wholesale Player's Handbook II (Dungeons & Dragons d20 3.5 wholesale Fantasy popular Roleplaying) online

wholesale Player's Handbook II (Dungeons & Dragons d20 3.5 wholesale Fantasy popular Roleplaying) online

wholesale Player's Handbook II (Dungeons & Dragons d20 3.5 wholesale Fantasy popular Roleplaying) online
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Description

The Player’s Handbook II builds upon existing materials in the Player’s Handbook. This is the first direct follow up to the best-selling and most used D&D rulebook. It is specifically designed to expand the options available for players by both providing new material and increasing the uses for existing rules. Included are chapters on character race, background, classes, feats, spells, character creation, and character advancement. New rules include racial affiliations that make race matter as a character advances in level, new character classes and alternate class features for existing classes, new feats, tools for rapid character creation, and additional organization and teamwork benefits -- an option first introduced in Dungeon Master’s Guide II and Heroes of Battle.

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4.7 out of 54.7 out of 5
123 global ratings

Top reviews from the United States

Jon
3.0 out of 5 starsVerified Purchase
Some good content, but not enough
Reviewed in the United States on June 25, 2006
By this point, if you''re considering PHB2, you''ve decided whether D&D is a good system or not, and you''ve read a tom of supplemental materials with variants on every character idea from the shape-shifter to the illusion-user. PHB2 offers a few MORE class variants,... See more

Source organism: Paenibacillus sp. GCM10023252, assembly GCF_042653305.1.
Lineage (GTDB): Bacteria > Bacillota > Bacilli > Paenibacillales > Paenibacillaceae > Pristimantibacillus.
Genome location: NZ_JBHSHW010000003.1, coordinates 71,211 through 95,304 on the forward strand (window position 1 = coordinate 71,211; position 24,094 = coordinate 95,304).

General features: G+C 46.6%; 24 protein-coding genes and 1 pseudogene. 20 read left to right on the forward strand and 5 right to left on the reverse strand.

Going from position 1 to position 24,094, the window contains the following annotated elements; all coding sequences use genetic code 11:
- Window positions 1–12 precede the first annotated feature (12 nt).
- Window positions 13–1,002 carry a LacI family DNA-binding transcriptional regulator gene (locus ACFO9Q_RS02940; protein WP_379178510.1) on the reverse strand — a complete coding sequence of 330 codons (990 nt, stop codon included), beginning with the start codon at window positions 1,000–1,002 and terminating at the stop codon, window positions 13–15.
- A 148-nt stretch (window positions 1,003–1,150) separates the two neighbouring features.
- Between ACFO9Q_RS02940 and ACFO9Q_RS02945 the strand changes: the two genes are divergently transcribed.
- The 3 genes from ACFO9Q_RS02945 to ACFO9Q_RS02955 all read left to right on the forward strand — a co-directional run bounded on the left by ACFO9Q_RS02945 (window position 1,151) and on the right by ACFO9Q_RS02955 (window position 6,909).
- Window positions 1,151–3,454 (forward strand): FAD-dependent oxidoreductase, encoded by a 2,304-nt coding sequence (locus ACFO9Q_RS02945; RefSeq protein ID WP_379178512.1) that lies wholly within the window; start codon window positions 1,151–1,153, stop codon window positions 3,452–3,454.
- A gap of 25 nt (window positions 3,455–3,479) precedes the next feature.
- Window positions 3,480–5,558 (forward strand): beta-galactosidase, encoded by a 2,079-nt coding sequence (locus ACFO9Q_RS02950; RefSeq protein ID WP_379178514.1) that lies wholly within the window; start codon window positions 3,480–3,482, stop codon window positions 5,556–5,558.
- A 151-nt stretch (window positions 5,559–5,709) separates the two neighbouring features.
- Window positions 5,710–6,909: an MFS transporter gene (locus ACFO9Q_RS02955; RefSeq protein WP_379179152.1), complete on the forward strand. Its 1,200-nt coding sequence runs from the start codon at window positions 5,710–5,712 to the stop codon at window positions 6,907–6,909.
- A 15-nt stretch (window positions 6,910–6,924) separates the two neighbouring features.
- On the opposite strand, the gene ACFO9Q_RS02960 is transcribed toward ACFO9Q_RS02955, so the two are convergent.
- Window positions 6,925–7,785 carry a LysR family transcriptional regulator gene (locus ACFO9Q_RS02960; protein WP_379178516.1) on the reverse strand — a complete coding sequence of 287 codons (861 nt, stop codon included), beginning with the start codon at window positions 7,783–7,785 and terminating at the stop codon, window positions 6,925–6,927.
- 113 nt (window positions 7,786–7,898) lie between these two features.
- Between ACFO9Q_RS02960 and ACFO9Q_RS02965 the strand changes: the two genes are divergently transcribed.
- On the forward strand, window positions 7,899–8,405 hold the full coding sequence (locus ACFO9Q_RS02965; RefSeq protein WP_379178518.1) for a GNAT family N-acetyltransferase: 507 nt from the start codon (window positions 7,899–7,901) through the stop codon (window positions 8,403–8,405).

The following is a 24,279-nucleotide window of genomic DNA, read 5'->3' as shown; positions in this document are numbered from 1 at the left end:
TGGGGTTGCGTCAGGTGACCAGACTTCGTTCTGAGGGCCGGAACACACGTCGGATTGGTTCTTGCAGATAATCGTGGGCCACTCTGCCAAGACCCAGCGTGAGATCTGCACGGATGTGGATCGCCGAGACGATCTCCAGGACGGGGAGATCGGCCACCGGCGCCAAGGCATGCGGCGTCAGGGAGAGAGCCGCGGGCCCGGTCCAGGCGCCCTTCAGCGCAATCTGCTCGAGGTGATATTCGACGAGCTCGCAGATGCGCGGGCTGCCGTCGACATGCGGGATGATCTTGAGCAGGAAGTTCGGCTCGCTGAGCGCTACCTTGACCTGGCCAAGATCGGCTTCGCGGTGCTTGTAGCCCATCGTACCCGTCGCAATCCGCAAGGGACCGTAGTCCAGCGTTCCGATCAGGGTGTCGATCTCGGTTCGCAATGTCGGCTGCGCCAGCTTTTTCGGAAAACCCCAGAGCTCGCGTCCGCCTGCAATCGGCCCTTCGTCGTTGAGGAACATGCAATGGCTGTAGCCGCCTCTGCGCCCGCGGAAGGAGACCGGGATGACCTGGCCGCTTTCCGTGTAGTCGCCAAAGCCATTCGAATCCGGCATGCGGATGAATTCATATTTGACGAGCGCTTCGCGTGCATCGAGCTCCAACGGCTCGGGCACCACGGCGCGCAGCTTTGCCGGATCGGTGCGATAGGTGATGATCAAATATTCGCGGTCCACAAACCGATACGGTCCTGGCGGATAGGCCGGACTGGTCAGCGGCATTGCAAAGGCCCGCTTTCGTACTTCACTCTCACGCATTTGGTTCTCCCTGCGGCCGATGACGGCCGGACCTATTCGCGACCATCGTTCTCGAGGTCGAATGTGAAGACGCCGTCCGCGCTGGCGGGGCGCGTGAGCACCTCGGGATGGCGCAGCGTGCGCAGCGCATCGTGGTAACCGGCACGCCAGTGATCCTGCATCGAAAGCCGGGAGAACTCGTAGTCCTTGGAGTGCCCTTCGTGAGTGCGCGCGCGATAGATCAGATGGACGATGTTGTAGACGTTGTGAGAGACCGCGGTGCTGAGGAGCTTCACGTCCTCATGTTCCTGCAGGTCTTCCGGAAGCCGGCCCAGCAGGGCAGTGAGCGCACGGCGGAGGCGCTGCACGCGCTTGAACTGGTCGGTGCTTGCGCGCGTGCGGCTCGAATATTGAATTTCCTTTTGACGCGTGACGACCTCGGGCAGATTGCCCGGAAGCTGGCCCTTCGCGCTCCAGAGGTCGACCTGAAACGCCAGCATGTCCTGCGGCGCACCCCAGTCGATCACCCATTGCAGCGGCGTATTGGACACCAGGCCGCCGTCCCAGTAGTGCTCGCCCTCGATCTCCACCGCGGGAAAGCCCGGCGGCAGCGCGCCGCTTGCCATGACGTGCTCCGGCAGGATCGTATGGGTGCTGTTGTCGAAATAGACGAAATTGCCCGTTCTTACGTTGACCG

By this point, if you''re considering PHB2, you''ve decided whether D&D is a good system or not, and you''ve read a tom of supplemental materials with variants on every character idea from the shape-shifter to the illusion-user. PHB2 offers a few MORE class variants, including ground-up base classes and options to modify the core PHB classes. I was hoping for "non-spellcasting" options for Paladin, Ranger and Bard, but they aren''t there.

As for the new feats - there are a ton! Some of them are extremely powerful, so if you''re a DM, you need to pick and choose which ones you allow instead of allowing them all without a thought. Some are good ideas that should have been in PHB1 (Shield Specialization) and others are neat tricks that would help a fighter or wizard further specialize.

The rest of the book isn''t all that useful. The ideas on personality and background archetypes are probably more useful for DMs creating fleshed-out NPCs fast than for players, who prefer to write their own background and personality thankyouverymuch. They are a fun read, especially if you''ve read _The Tough Guide to Fantasy Land_ by Diana Wynne Jones; PHB2 basically contains an exhaustive list of *every* cliched fantasy character background and personality archetype ever created.

Writing: The writing is clear and descriptive, often to the point of being laboriously exact. It''s also well written. It''s everything we''ve come to expect from the new d20 quality standard. The art is very good, as well (and you gotta love the cover art!).

This book gets 3 stars, mostly for the feats. You''ll use the Core rulebooks, Spell Compendium, Complete series, and Miniatures Handbook (even if you''re not big on miniatures) more often, but it''s worth having one PHB2 in your gaming group.
12 people found this helpful
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Midian
5.0 out of 5 starsVerified Purchase
A great read and a must have for
Reviewed in the United States on December 7, 2007
Much like the dungeon masters guide 2, the Players Handbook 2 (in my opinion) should''ve been produced first. The manual covers all kinds of logical ways for beginners to create wonderful characters and is an excellent buy for anyone who is interested in a good read along... See more